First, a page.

Alamy first announced AlamyUpload in May, and earlier this month said it was in the final process of being tested, and was scheduled to be rolled out in “the last quarter of this year”.
Our sneak preview of AlamyUpload shows it to have a similar interface as the upload applet used at online print ordering service Photobox, although file upload times can be anticipated to be much longer because of the larger files involved. While Alamy no longer insist on uncompressed TIFFs and will now accept submissions as high-quality JPEGs, there is still a minimum uncompressed file size of 48Mb, with a maximum compressed size of 20Mb.
Sneak preview of the AlamyUploads interface
Contributors will have the choice of either AlamyUpload or the less flexible Standard Upload. For PC-based contributors, AlamyUpload requires either Windows 98, 2000 or XP and either IE6, IE7 ,Firefox 1.5 (with JRE 1.4 or later) or AOL 9 or later (if Internet Explorer 6 or later is installed). Mac users can use either Safari on any OSX machine, or Firefox 1.5 with Mac OSX 10.4 onwards.
Any contributors who don’t have the system requirements to run AlamyUpload can use Standard Upload. Contributors are also required to go through a series of tickboxes to verify that their images meet Alamy’s other requirements.
Welcome page for AlamyUploads on the contributor web page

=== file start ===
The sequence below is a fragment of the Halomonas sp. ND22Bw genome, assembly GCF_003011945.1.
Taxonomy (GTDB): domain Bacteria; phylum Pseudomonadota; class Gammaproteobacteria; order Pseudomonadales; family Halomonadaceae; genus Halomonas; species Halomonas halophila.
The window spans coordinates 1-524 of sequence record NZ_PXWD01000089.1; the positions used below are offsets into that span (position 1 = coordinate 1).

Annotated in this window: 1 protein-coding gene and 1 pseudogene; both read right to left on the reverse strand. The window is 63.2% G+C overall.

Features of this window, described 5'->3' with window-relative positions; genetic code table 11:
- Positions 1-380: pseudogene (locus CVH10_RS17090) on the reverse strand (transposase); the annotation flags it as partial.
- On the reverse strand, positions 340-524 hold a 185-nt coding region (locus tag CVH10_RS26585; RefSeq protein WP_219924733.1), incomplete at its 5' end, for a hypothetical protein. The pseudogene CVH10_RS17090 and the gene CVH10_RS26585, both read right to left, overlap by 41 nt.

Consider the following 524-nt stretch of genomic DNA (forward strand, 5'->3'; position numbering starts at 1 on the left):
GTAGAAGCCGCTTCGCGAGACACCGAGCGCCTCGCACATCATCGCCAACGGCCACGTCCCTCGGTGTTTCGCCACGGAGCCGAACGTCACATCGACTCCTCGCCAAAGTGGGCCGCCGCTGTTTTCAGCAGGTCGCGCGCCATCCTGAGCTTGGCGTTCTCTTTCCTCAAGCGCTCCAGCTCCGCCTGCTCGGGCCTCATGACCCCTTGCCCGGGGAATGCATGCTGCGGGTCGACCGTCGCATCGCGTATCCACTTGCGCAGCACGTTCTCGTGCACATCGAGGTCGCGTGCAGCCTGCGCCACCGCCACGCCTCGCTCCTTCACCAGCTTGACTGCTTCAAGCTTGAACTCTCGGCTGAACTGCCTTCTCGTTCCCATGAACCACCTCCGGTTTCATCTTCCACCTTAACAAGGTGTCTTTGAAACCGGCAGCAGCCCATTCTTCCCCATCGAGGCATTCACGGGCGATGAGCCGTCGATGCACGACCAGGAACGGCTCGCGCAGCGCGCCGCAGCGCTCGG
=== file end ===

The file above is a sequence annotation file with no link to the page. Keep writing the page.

Alamy has proved popular among photographers for its business transparency and high percentage royalties, with as much as 75% of the gross sale price going to the photographer, and is seen as a serious contender to the two current stock giants, Corbis and Getty. It employs 106 people in both the UK and India.
Almost uniquely in the stock imagery market, Alamy’ has chosen to grow the existing business, rather than to buy up other stock agencies. Since it was founded in 1999, it has around six thousand contributors and four million images online, with around 200,000 new images being added each month.
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I had a pleasant day at Alamy 24th August and tried without success to break the test version of the new upload system. I think that contributors are going to find it easy to use and a real timesaver but Alamy are keen to point out that there’s still a lot of work needed to convert a single user test setup into the robust system that will be needed to deal with the many thousands of images received each day. It’s going to take a while yet.
Comment 1: David Hoffman, 29 August 2006, 05:25 pm